As a boy growing up in Provo, Utah, Robert C. Oaks read of Captain Moroni and other heroes of the Book of Mormon and might have dreamed of donning sword and buckler to fight his country's enemies. But he could hardly have known that his sword would be a sabre... a super saber... an F-100 Super Saber and it would fly at supersonic speeds.
Robert C. Oaks was born February 14, 1936 in Los Angeles, California to Charles E. Oaks and his wife, Ann Bennett. Robert was raised in Provo, Utah in a strong Gospel tradition. He was baptized as a child and received the Aaronic Priesthood as a youth. "I can't ever remember not believing," he recounted to a reporter from the Church News "I went to Primary and Sunday School and I can tell you what chair I was sitting in when I first heard the story about David and Goliath. I grew up in the total surrounding environment of the Mormon community, and the testimony emerged."
Robert attended Brigham Young High School where he lettered in four sports. He had considered going on to Brigham Young University and study law. He even considered going into politics but instead opted for the the new Air Force Academy so that he might continue his athletic career and receive flight training. He was in the first class to graduate from the Air Force Academy and earned a Bachelor's degree in Military Science. Later, he went on to earn a Master of Business Administration from Ohio State University. He also attended the Naval War College.
Robert met Gloria Mae Unger as a youth, when she came forward to compliment him on a two and a half minute talk he had given. The two became fast friends and starting dating in High School. After his graduation from the Academy, he took her to the Salt Lake Temple, there to be married for time and all eternity. They have since had six children.
Robert pursued a career in the United States Air Force, a career that was almost cut short in Viet Nam. On a mission over the Mekong Delta, Robert's plane was hit. He tried to guide the stricken aircraft back to base even after his wing man reported he was streaming flames, but when the controls went mushy, he was forced to eject. He suffered a hard landing when his chute had dificulty opening, and was knocked unconscious. Upon awakening, he found he was surrounded... by water bufalo on the ground and F-100s in the air. His friends flew cover for him until a helicopter arrived to pick him up.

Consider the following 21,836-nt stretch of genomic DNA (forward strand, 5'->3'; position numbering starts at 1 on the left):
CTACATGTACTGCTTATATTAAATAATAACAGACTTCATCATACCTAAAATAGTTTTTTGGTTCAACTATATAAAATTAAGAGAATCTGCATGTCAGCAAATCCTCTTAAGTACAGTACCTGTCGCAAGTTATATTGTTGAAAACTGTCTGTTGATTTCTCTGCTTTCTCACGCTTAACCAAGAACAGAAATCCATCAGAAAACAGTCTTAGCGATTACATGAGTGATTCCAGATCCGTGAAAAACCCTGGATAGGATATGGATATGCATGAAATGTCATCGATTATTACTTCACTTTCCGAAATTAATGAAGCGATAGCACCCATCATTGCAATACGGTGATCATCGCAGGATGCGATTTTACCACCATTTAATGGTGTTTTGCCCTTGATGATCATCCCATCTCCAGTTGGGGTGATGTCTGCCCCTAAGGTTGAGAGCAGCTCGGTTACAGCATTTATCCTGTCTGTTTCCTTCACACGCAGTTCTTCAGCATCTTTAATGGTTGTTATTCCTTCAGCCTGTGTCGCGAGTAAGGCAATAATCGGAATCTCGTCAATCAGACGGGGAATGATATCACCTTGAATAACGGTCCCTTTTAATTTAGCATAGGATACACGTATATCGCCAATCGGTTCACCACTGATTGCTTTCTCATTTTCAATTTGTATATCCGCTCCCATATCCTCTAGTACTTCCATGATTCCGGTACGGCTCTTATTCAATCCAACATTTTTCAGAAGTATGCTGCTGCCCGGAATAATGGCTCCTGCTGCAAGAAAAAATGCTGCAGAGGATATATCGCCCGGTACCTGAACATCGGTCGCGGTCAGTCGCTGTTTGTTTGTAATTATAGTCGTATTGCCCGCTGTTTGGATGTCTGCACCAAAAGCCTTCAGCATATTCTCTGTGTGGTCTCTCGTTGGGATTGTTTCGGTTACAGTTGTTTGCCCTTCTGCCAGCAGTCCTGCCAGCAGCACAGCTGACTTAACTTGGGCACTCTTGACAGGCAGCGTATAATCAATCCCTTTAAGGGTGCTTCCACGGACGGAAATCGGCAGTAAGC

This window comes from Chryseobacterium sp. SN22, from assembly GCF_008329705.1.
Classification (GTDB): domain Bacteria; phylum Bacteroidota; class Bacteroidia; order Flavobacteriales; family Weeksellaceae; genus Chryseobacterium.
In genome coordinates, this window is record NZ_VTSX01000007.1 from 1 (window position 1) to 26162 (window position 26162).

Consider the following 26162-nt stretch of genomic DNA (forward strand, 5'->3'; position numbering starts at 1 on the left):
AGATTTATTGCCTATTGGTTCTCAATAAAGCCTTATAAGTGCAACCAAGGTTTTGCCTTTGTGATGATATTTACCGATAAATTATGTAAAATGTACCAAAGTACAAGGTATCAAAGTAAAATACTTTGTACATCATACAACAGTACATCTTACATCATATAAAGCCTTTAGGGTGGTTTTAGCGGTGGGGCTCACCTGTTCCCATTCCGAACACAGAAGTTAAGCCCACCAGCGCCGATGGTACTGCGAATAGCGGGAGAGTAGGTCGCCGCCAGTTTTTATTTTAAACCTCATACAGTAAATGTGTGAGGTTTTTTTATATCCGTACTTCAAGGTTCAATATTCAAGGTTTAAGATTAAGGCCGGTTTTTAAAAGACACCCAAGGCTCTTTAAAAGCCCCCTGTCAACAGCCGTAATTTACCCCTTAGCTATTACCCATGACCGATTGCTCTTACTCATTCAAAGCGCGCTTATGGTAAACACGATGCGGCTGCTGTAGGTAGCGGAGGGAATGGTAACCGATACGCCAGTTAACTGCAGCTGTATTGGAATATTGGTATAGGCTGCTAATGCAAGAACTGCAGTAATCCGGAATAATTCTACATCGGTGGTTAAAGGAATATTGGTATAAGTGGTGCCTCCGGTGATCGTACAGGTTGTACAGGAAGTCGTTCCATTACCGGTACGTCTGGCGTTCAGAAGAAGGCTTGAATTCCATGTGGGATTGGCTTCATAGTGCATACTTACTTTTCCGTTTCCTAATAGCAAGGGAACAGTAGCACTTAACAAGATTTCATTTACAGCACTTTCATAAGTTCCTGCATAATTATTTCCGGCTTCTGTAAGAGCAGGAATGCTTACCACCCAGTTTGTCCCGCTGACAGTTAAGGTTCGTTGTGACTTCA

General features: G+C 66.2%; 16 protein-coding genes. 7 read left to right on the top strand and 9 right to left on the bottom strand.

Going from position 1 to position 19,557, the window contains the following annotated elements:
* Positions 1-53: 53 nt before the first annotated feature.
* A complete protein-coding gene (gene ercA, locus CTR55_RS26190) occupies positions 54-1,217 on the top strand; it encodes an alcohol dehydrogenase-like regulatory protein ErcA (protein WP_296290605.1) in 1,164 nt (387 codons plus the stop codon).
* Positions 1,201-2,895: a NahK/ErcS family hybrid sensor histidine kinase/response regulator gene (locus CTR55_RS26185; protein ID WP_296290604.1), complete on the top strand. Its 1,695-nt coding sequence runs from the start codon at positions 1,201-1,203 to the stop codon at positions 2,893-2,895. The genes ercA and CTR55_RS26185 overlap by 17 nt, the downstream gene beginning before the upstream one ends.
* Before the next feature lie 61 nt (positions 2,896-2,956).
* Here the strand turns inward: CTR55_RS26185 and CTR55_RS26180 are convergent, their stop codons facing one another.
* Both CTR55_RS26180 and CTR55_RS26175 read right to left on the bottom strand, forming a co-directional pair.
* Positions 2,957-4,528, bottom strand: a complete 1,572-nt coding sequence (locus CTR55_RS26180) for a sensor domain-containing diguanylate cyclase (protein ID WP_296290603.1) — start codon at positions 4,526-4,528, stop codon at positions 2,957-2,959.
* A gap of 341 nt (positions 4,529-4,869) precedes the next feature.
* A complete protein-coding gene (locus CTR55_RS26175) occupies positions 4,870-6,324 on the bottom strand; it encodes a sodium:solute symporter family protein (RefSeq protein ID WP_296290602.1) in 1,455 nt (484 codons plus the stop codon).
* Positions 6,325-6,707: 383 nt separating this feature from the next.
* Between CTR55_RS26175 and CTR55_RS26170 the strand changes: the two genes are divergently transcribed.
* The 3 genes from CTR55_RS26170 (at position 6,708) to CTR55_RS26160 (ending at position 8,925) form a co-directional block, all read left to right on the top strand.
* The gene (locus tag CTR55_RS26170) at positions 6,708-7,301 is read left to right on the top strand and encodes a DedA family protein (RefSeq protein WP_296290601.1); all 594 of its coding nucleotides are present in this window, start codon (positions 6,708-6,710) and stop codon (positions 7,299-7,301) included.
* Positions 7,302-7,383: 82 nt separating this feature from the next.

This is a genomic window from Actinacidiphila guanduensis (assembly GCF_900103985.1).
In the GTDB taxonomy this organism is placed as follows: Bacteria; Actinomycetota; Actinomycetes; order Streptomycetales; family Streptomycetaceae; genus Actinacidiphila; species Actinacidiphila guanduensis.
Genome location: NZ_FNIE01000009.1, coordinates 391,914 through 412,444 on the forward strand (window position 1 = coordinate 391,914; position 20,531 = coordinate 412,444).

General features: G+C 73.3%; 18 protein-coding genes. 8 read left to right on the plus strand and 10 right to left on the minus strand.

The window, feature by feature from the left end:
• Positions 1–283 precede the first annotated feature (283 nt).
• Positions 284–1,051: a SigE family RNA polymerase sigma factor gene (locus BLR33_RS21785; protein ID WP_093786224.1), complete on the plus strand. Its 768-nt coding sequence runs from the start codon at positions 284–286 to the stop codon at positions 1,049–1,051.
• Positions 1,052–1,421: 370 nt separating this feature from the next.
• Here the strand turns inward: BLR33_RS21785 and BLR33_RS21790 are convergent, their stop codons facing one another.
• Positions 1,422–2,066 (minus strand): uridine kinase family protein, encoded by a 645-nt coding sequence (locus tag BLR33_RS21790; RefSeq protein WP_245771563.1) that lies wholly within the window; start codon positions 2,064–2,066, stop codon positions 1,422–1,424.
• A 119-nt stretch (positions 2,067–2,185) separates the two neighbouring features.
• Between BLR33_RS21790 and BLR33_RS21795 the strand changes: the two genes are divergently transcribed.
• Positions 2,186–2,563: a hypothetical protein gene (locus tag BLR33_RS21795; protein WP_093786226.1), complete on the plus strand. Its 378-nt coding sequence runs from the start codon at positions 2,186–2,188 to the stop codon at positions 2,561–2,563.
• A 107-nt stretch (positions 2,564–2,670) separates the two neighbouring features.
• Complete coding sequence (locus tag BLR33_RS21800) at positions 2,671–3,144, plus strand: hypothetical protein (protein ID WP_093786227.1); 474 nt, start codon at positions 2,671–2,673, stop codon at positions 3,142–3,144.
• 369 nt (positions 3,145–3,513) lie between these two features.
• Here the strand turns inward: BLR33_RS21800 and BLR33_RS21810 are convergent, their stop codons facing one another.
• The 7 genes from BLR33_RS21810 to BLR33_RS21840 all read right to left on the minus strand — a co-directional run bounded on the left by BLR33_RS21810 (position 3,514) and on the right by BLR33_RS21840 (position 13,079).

Robert stayed in the Air Force after the conflict and climbed the ranks rapidly, eventually being promoted to the rank of General. His assignments, in addition to Viet nam, included Florida, Nevada, Korea, back to the Air Force Academy, this time as a faculty member, Germany, Italy, Texas, and the Pentagon in Washington, D.C. After thirty-five years in the Air Force, he retired in 1994, wearing four stars on each shoulder. Following his retirement he was employed at U.S. Airways as Senior Vice President.
Many career military men find difficulty finding the proper balance between the demands of the military and service to the Lord. Robert overcame any such difficulty he might have faced. He served as Gospel Doctrine teacher eleven times during his military career. He also found time to serve as a counselor to a branch president, counselor to a district president, counselor to a mission president, counselor to a bishop, Stake Missionary, and Stake High Councilor. After leaving the service he was called as Stake President of the Pittsburgh Pennsylvania North Stake.
It was while serving a Stake President that he was called into full-time service to the Lord. He was ordained a Seventy and called into the Second Quorum of the Seventy in April of 2000. In the October, 2004 session of General Conference Elder Oaks was called to the Presidency of the Seventy. The call was unique in that he was not first called to the First Quorum.
Thus when he was released from the Presidency on August 1, 2007, he returned not to
the First, but to the Second Quorum of the Seventy where he continued to serve with honor and distinction
until a grateful Church in General Conference assembled released him with a vote of thanks in October 2009.